CARNES, Josef R. - Fountain County INGenWeb Project

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CARNES, Josef R.

Source: Crawfordsville Journal-Review, Crawfordsville, Montgomery County, Indiana, Feb 2, 1970 p 3

Dr. Josef R. Carnes, 66, musician and composer, died at 8:30 a.m. Sunday at his home in Hillsboro. He had been confined to a wheelchair the last 37 years and had been blind for 8 years. He was born March 8, 1903 at Danville, Ill a son of Edwin and Ida Mae Wells Carnes. He was a veteran of WWI, and began composing at the age of 19. At 21 he received a doctor's degree from the Veteran's School of Music at Chicago. He was a concert organist and also was organist at Chicago theaters. Later he served two years at the Strand Theater at Crawfordsville. He moved from Chicago to Hillsboro 40 years ago. He was a member of the American Society of Composers, Authors and Playwrights since 1950. He received two Madelyn Arrington Awards for distinction in musical achievements in addition to numerous other awards for his compositions. His music has been performed in most states in this country and in 80 other countries. Since becoming blind Dr. Carnes used a Braille typewriter in his work. With the assistance of his housekeeper of 26 years, Mrs. May Waggoner, he continued his work until shortly before his death. Survivors include a sister, Dr. Charmion Carnes of Denver and a brother, Russell Carnes of Kalamazoo Michigan. Funeral services will be conducted at 1:30 p.m. Wednesday in Crumley-Williams Funeral Home with Rev. Walter C. Williams of the Hillsboro Methodist Church officiating. Burial will be in Rose Hill Cemetery. Friends may call at 4-9 p.m. Tuesday.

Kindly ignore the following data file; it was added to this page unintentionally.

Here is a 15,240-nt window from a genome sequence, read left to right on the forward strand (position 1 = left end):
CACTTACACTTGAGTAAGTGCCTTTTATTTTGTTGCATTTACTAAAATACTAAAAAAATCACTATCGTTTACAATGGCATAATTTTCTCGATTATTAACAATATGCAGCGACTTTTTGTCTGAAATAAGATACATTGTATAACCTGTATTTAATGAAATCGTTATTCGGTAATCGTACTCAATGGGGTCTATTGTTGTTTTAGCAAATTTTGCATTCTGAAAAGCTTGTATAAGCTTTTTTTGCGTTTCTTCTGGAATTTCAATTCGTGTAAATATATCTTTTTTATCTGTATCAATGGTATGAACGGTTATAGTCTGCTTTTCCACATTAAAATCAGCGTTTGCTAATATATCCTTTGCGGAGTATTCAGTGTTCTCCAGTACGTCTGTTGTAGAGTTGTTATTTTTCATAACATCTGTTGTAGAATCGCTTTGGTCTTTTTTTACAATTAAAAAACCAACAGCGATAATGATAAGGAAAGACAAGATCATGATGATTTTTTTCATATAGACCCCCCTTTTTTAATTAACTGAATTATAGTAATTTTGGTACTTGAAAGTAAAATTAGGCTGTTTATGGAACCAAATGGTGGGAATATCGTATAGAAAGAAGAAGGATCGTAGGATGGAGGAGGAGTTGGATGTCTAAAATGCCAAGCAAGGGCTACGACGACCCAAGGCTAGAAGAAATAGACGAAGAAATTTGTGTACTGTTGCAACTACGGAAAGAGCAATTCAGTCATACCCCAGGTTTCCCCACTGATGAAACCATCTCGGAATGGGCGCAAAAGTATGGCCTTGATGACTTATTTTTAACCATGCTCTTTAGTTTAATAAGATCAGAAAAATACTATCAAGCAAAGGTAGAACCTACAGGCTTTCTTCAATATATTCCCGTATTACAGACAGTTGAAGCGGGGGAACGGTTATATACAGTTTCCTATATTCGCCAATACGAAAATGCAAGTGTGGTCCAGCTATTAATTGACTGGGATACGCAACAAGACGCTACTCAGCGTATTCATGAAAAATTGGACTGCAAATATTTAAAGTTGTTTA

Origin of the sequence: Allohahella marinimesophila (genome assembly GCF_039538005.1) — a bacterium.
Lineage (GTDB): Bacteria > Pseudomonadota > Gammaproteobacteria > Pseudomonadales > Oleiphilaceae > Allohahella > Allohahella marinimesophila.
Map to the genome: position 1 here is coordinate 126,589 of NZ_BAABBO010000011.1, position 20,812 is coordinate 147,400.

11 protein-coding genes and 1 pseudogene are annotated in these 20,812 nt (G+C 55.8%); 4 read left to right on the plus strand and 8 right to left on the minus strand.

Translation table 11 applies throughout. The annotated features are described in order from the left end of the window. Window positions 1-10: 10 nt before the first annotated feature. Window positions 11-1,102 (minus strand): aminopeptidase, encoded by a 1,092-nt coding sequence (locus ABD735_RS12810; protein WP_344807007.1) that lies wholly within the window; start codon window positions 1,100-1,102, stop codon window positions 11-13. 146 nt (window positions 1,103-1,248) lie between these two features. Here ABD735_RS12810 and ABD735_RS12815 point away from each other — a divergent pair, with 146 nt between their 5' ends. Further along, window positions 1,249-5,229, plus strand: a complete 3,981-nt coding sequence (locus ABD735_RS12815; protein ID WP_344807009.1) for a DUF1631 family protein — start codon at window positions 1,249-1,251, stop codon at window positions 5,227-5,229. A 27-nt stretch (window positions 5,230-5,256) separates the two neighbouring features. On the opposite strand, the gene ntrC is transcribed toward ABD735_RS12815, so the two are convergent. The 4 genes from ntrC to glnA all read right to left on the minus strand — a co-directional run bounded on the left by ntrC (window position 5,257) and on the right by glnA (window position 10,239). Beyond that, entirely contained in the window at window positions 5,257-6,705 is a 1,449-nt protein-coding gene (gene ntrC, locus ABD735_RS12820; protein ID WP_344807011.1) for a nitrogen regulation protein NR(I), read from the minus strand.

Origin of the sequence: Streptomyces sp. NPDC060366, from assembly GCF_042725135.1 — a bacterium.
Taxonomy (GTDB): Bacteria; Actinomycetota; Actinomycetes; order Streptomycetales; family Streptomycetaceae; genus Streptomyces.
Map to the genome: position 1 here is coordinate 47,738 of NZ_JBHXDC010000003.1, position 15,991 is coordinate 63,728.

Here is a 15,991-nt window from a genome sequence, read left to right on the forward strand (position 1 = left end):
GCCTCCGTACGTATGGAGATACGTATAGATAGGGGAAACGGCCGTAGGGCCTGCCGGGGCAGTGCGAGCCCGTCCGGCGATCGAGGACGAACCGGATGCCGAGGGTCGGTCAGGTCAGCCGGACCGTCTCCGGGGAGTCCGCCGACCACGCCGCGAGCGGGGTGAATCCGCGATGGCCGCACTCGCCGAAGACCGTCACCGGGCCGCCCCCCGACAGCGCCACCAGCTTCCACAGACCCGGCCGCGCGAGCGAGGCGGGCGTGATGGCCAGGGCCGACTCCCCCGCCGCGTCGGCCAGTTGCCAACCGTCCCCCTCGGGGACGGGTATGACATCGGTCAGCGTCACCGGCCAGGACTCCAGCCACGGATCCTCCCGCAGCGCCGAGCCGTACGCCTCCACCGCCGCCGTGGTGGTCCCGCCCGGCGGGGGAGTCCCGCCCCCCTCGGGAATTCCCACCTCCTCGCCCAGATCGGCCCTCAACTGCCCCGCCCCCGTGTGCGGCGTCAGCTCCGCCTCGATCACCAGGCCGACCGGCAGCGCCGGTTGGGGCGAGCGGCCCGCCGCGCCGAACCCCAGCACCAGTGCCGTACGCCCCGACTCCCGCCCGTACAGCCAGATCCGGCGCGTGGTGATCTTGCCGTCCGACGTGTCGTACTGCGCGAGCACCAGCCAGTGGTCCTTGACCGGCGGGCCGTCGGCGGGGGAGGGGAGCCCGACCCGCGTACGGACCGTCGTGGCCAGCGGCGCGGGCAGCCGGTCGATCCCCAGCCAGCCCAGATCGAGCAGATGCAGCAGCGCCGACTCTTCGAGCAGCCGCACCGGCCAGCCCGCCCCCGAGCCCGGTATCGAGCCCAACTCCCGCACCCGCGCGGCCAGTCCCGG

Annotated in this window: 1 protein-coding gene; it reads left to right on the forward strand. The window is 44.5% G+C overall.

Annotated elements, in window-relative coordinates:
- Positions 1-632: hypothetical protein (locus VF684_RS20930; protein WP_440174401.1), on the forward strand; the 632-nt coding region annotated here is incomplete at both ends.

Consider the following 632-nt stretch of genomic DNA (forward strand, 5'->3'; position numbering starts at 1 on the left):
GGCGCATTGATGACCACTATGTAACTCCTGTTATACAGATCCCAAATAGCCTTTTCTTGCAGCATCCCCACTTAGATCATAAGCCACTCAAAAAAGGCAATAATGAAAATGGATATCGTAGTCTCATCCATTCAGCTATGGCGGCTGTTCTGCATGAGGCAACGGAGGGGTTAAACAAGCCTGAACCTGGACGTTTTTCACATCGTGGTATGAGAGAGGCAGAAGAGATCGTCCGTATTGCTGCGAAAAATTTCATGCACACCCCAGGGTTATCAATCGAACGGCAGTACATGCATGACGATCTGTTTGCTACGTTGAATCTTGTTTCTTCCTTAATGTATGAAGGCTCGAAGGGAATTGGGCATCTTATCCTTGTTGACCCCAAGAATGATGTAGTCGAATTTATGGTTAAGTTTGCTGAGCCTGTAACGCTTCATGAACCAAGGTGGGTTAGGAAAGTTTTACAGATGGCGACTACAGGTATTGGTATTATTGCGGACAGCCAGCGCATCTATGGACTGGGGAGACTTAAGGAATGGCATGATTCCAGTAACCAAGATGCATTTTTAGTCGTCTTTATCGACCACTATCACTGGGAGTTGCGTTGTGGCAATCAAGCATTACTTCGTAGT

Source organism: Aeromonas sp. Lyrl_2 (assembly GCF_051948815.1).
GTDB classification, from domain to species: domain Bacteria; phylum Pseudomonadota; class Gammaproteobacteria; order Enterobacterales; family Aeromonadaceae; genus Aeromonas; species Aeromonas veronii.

Dr. Josef R. Carnes, 66, well-known musician and composer, died at his home in Hillsboro at 8:30 a.m. Sunday (Feb. 1, 1970). He had been dismissed from the Veterans Administration Hospital in Indianapolis, where he had been a patient for a short time, on Jan. 15. Dr. Carnes had been a wheelchair invalid for 37 years and blind for about eight years. Born March 8, 1903, in Danville, Ill., he was the son of Edwin and Ida Mae Wells Carnes. He served in the armed forces at an early age during World War I and received a medical discharge. At 21, he received his doctorate at the Veteran School of Music in Chicago. He had begun composing music at the age of 19. Dr. Carnes was a concert organist and pianist - serving as organist in Chicago theaters and at the Strand Theater in Crawfordsville. He came to Hillsboro from Chicago about 40 years ago. He was a member of the American Society of Composers, Authors and Publishers (ASCAP) since 1950. Dr. Carnes received two Madelyn Arrington Awards of Honor and Distinction and other cash awards for his compositions of lyrics and instrumental music. He has received many recognitions in Indiana, as well as many other states in the United States. Included in his compositions are "Love One Another," used in the Christian Record Talking Magazine, published for the blind; the "O.A.S. March," dedicated to the Organization of American States and played in Washington, D.C. by the Marine Corps Band, and the "March of the Astronauts," the cover designed for which was suggested by President Lyndon B. Johnson in a letter to Dr. Carnes in 1966. Other songs written by Dr. Carnes included the official "Danville High School March," "Nebraska," "Marching in Kentucky," "Alaska March," "Speedway March" and "Honor Above All," Of all his compositions, the ones he cherished the most were "Indiana" and "Your Face Was Made To Smile." A versatile composer, he wrote not only marches but also religious and popular numbers. Much of his music was sent overseas into approximately 80 countries, all free of charge. Since becoming blind he had made use of the Braille typewriter, and with the assistance of his nurse and housekeeper, Mrs. May Waggoner, he continued his composing and publication until recently. Mrs. Waggoner has been with Dr. Carnes for 26 years. Survivors include a sister, Dr. Charmion Carnes of Denver, Colo., and a brother, Russell of Kalamazoo, Mich. Services Wednesday at the Crumley-Williams Funeral Home in Hillsboro, with the Rev. Walter C. Williams of the Hillsboro Methodist Church officiating. Burial in Rosehill Cemetery in Hillsboro.
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